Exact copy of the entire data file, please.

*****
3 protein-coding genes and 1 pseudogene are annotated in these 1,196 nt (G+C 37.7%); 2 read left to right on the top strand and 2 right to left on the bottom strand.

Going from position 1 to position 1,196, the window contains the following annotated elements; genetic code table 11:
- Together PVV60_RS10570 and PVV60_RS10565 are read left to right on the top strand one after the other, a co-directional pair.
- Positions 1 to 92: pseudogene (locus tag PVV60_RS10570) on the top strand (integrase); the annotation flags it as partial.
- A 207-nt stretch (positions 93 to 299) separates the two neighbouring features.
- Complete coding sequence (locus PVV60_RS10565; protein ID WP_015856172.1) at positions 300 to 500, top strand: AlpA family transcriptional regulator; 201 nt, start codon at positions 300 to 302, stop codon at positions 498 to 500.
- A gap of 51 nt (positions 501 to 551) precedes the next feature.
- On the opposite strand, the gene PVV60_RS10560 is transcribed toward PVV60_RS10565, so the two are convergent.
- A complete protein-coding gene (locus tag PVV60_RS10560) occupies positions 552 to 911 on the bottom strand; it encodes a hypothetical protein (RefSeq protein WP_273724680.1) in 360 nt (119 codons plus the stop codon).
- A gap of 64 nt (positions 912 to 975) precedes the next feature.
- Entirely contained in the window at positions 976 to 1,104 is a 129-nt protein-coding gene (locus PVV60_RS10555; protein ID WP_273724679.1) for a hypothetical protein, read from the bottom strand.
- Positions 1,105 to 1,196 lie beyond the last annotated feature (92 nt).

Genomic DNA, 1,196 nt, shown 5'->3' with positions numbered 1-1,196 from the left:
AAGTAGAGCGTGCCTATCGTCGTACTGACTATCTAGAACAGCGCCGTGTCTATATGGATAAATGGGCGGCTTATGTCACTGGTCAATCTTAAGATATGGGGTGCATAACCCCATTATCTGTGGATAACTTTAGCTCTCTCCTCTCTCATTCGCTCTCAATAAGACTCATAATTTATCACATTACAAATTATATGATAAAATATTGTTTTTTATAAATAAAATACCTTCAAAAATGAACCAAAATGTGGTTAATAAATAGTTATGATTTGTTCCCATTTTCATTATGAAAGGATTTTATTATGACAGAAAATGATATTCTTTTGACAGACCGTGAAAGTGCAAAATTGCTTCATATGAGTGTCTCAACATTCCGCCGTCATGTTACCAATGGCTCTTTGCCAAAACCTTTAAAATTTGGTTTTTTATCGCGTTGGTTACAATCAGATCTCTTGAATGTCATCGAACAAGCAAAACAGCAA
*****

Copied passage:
3 protein-coding genes and 1 pseudogene are annotated in these 1,196 nt (G+C 37.7%); 2 read left to right on the top strand and 2 right to left on the bottom strand.

Going from position 1 to position 1,196, the window contains the following annotated elements; genetic code table 11:
- Together PVV60_RS10570 and PVV60_RS10565 are read left to right on the top strand one after the other, a co-directional pair.
- Positions 1 to 92: pseudogene (locus tag PVV60_RS10570) on the top strand (integrase); the annotation flags it as partial.
- A 207-nt stretch (positions 93 to 299) separates the two neighbouring features.
- Complete coding sequence (locus PVV60_RS10565; protein ID WP_015856172.1) at positions 300 to 500, top strand: AlpA family transcriptional regulator; 201 nt, start codon at positions 300 to 302, stop codon at positions 498 to 500.
- A gap of 51 nt (positions 501 to 551) precedes the next feature.
- On the opposite strand, the gene PVV60_RS10560 is transcribed toward PVV60_RS10565, so the two are convergent.
- A complete protein-coding gene (locus tag PVV60_RS10560) occupies positions 552 to 911 on the bottom strand; it encodes a hypothetical protein (RefSeq protein WP_273724680.1) in 360 nt (119 codons plus the stop codon).
- A gap of 64 nt (positions 912 to 975) precedes the next feature.
- Entirely contained in the window at positions 976 to 1,104 is a 129-nt protein-coding gene (locus PVV60_RS10555; protein ID WP_273724679.1) for a hypothetical protein, read from the bottom strand.
- Positions 1,105 to 1,196 lie beyond the last annotated feature (92 nt).

Genomic DNA, 1,196 nt, shown 5'->3' with positions numbered 1-1,196 from the left:
AAGTAGAGCGTGCCTATCGTCGTACTGACTATCTAGAACAGCGCCGTGTCTATATGGATAAATGGGCGGCTTATGTCACTGGTCAATCTTAAGATATGGGGTGCATAACCCCATTATCTGTGGATAACTTTAGCTCTCTCCTCTCTCATTCGCTCTCAATAAGACTCATAATTTATCACATTACAAATTATATGATAAAATATTGTTTTTTATAAATAAAATACCTTCAAAAATGAACCAAAATGTGGTTAATAAATAGTTATGATTTGTTCCCATTTTCATTATGAAAGGATTTTATTATGACAGAAAATGATATTCTTTTGACAGACCGTGAAAGTGCAAAATTGCTTCATATGAGTGTCTCAACATTCCGCCGTCATGTTACCAATGGCTCTTTGCCAAAACCTTTAAAATTTGGTTTTTTATCGCGTTGGTTACAATCAGATCTCTTGAATGTCATCGAACAAGCAAAACAGCAA